Derrell S. Peel, Oklahoma State University
The July Cattle Report confirmed that the cumulative effects of drought that past two years have accelerated liquidation of the beef cattle herd. The July 1 inventory of all cattle and calves was 98.8 million head, down 2.0 percent year over year. The beef cow herd decreased by 2.4 percent year over year, a decline of 750,000 head from last year to the current total of 30.35 million head. From the recent peak in 2018, the July beef cow inventory has declined by 6.3 percent, or a total of 2.05 million head. The July inventory of beef replacement heifers was down by 3.5 percent year over year. Feeder cattle supplies are estimated from the sum of inventories of other heifers and steers (over 500 pounds) plus calves (under 500 pounds) minus cattle on feed. The estimated July 1 feeder supply was down 2.7 percent from last year.
The monthly Cattle on feed report puts July 1 feedlot inventories at 11.34 million head, a scant 0.4 percent above last year. July, along with every other month this year has had record monthly inventories, but the year over year gap is declining. June feedlot marketings were up 2.0 percent year over year. Placements in June were down 2.4 percent from one year ago. This is the fourth consecutive month of lower feedlot placements. In the past two months, placements have consisted of increased numbers of cattle under 700 pounds with sharper decreases in placements over 700 pounds leading to an overall decline in placements. Placements would have fallen faster without the lightweight placements. Increased lightweight placements now mean that fewer cattle will be available for placement later. The July Cattle on Feed report also included the quarterly breakdown of steers and heifers on feed, with steer inventories down 1.1 percent from last year but heifers on feed up 2.9 percent year over year. Heifer slaughter is up 3.9 percent for the year to date and this July heifer inventory means that heifer slaughter will continue large in the second half of the year.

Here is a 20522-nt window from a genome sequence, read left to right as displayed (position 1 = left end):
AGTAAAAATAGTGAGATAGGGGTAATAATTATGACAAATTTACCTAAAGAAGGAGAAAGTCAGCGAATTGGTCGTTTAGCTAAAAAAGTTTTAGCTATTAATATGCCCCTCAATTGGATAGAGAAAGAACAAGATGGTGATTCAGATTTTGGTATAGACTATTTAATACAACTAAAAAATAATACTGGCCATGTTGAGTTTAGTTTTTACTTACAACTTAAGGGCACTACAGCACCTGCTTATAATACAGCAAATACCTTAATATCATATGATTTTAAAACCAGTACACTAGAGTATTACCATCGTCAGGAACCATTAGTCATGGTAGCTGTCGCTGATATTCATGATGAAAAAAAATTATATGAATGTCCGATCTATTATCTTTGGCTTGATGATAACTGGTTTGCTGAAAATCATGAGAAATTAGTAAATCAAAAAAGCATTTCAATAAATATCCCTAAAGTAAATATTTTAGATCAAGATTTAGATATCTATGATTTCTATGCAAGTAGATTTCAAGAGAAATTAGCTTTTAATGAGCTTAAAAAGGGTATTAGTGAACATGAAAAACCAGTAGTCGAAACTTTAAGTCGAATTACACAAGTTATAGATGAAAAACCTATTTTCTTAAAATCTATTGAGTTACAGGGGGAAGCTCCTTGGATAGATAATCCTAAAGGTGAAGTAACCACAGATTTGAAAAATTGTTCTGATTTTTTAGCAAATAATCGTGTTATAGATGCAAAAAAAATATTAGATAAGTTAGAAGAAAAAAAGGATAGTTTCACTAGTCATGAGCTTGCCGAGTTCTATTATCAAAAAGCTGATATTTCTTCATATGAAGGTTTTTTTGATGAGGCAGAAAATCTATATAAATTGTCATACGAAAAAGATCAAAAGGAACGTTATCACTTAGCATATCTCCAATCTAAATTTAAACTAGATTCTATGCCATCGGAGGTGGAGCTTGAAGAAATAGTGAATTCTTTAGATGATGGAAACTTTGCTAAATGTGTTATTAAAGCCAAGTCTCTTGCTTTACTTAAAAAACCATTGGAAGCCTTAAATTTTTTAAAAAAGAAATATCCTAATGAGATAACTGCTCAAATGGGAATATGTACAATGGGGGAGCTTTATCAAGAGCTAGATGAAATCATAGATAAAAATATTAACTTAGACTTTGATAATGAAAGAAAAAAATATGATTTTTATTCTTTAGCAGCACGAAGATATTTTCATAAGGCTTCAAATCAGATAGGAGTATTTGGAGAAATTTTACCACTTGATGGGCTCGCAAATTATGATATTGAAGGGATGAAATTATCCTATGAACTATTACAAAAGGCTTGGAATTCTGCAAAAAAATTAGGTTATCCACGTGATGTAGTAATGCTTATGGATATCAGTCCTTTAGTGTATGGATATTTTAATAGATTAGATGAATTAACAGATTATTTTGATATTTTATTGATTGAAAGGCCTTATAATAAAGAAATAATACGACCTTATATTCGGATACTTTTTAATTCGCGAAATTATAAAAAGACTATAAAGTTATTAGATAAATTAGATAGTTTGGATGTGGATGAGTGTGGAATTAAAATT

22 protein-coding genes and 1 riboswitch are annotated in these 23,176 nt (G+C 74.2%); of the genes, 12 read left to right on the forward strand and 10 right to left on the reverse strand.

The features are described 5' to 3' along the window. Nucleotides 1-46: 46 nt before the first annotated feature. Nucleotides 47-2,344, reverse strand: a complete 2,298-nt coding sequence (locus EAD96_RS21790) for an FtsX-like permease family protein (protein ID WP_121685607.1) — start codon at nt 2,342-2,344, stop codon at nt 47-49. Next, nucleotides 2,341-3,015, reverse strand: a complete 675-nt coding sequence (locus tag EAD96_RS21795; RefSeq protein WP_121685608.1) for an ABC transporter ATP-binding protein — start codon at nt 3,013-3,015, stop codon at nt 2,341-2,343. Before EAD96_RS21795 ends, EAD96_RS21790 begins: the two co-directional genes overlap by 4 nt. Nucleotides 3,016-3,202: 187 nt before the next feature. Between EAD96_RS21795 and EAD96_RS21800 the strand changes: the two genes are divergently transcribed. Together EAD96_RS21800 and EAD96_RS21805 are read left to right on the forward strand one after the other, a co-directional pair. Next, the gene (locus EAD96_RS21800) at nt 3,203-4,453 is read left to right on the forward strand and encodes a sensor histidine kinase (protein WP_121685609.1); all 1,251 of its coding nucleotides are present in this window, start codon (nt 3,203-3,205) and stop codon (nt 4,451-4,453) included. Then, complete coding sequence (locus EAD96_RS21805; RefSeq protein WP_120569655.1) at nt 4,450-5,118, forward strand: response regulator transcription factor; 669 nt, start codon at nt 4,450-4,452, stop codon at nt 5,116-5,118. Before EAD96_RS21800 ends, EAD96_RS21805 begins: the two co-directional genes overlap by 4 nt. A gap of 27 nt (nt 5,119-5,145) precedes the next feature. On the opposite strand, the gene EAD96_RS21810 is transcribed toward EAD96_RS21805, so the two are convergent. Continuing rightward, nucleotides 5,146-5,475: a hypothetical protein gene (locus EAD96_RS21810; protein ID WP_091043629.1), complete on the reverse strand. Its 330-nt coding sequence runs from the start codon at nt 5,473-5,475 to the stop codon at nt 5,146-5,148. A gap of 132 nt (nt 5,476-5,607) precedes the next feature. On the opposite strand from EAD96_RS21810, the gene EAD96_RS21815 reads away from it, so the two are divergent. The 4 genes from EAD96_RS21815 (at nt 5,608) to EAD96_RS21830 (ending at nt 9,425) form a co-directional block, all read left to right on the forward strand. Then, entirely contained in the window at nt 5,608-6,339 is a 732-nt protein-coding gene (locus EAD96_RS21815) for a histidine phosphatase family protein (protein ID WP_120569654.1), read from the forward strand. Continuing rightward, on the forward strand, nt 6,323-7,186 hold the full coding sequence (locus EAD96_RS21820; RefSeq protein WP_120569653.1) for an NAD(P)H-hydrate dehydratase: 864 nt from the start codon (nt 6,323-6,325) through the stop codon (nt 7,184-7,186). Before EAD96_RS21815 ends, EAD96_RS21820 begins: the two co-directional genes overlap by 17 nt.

There are indications that drought impacts have accelerated sharply in the southern plains in July. The percent of Oklahoma pastures and ranges rated as poor to very poor jumped from 18 percent in early July to 34 percent in the July 18 Crop Progress report. Cattle producers are destocking at a rapid rate as pasture conditions deteriorate rapidly. The volume of feeder cattle in Oklahoma auctions the past two weeks is up 24 percent year over year. It appears that calves are being weaned and marketed early. Prices for Oklahoma steers dropped an average of 3.5 percent this past week with prices for 400-500 pound steers down 7.9 percent. Feeder heifer prices were down an average of 2.5 percent with prices for 400-500 pound heifers down 6.3 percent. The auction volume of cull cows and bulls jumped nearly 124 percent over last year in the past two weeks. Prices for average dressing Boning cows decreased by nearly 22 percent from $85.22/cwt. in early July to $66.62/cwt. this past week. Anecdotal reports indicate that auctions in the southern plains and regional cow slaughter plants are being overwhelmed with volumes of cattle sales.